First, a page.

How chimneys work
The chimneys use the pressure difference caused by a hot column of gas to create a draught and draw air over the hot coals or wood enabling continued combustion. Chimneys may be straight but normally contain changes of direction, all approximately 45 degrees. During normal operation a layer of creosote and soot builds up on the inside of the chimney restricting the flow. As the flow is restricted products of combustion, the deadliest being high amounts of carbon monoxide, can enter into the room.
The creosote can also catch fire, setting the chimney and the building alight. To remove these risks the chimney must be swept as per the following recommendations for your fire type:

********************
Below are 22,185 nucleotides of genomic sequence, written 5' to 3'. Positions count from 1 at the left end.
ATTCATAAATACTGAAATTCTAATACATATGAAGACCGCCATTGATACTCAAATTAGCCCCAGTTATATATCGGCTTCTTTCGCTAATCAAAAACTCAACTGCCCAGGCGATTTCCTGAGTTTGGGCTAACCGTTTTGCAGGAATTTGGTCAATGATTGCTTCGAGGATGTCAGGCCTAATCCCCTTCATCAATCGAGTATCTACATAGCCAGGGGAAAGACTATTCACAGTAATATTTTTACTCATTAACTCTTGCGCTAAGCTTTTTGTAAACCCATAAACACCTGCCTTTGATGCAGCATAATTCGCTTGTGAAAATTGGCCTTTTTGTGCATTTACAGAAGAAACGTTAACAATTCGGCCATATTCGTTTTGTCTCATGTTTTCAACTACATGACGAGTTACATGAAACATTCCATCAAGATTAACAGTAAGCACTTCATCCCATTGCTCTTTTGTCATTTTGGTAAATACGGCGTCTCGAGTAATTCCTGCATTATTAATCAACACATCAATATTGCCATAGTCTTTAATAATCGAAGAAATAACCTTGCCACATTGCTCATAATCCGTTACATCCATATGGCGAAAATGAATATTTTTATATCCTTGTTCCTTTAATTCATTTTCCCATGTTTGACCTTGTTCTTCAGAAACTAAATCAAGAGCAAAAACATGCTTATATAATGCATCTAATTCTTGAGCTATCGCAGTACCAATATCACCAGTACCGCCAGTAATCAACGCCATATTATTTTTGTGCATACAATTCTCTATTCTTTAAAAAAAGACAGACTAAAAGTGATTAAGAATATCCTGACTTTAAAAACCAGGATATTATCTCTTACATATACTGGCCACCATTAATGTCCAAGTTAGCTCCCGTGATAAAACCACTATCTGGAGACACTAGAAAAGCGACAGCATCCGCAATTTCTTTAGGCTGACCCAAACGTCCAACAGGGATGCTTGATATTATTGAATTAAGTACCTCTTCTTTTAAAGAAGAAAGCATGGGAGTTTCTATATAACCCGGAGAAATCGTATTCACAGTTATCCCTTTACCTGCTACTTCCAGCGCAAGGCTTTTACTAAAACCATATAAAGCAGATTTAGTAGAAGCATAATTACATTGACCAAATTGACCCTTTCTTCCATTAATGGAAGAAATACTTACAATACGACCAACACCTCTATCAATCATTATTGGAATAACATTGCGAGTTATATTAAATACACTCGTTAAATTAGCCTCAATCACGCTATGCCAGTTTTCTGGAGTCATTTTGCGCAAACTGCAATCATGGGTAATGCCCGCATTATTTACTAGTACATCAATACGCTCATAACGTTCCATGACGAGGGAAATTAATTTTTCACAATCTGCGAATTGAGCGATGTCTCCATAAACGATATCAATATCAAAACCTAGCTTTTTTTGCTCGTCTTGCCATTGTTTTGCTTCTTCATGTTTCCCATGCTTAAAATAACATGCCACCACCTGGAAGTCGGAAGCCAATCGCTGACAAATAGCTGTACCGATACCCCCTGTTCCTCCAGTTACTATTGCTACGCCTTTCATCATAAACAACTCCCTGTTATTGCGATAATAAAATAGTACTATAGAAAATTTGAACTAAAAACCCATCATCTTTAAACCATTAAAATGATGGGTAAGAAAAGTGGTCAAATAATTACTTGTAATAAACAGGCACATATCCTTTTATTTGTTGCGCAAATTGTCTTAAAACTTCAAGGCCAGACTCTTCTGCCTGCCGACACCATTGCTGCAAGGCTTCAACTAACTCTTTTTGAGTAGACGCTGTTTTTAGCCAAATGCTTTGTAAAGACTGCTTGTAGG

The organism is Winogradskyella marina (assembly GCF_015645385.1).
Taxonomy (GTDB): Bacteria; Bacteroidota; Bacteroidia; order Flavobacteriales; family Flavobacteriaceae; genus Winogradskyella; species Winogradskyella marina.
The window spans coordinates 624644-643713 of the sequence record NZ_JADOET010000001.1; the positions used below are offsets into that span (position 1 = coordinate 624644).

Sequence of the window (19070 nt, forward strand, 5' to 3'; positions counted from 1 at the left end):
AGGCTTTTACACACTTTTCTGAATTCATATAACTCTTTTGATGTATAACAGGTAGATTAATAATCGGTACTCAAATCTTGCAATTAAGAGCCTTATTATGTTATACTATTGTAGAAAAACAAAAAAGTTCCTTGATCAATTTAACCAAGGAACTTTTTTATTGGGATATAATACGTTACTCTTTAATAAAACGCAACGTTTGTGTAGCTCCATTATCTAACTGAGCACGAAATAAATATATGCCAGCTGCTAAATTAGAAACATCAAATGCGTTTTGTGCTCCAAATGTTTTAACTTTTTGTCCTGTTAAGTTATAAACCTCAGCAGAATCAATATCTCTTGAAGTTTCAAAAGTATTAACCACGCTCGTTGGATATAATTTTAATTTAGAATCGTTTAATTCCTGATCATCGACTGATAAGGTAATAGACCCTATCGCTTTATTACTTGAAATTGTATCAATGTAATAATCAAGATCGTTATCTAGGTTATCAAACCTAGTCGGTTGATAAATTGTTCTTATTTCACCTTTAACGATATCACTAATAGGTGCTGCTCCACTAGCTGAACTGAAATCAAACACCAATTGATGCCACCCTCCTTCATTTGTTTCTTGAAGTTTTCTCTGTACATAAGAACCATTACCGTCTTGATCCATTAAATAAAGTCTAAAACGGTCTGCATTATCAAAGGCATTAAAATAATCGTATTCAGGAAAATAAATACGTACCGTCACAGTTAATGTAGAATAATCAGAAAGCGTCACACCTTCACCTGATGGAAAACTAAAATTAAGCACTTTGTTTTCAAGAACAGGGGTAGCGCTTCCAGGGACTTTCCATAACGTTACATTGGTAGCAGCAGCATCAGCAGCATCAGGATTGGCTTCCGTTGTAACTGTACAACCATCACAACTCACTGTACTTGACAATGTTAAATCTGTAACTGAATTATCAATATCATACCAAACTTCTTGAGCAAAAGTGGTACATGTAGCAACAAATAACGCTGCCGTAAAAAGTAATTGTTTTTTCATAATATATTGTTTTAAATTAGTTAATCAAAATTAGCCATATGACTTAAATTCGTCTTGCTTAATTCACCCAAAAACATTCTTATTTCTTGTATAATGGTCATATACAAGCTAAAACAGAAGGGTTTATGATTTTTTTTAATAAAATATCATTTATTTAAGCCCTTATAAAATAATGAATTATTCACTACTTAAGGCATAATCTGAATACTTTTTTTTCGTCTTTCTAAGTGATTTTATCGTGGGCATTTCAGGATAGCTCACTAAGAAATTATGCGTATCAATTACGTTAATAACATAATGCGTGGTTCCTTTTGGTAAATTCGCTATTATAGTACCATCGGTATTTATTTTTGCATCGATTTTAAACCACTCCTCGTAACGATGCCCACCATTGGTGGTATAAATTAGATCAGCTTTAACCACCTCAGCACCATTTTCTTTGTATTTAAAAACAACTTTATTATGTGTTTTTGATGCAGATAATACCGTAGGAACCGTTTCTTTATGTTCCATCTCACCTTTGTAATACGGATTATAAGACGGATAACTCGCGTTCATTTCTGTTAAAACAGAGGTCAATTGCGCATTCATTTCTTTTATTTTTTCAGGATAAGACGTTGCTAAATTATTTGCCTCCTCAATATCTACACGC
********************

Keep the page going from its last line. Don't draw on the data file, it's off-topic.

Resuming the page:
**We offer a chimney sweep reminder service to all our customers via email or post**
Carbon monoxide detectors should be fitted to all fires regardless of fuel and is a legal requirement on solid fuel installations. Please do not take the risk, carbon monoxide cannot be seen, smelt or heard. It is a silent killer.
For more information on Carbon Monoxide click here.
Bird nests can also cause problems by blocking the flow of air through the flue. Birds often use chimneys as a nice warm place to build a nest, however, this can block the chimney causing products of combustion to re-enter the room. Occasionally birds also get stuck halfway up chimneys and require assistance to be removed safely.
We can supply and fit specialist guards to prevent birds from nesting in your chimney, please contact Tim Hawkes for advice or further information using email@example.com or our contact form.
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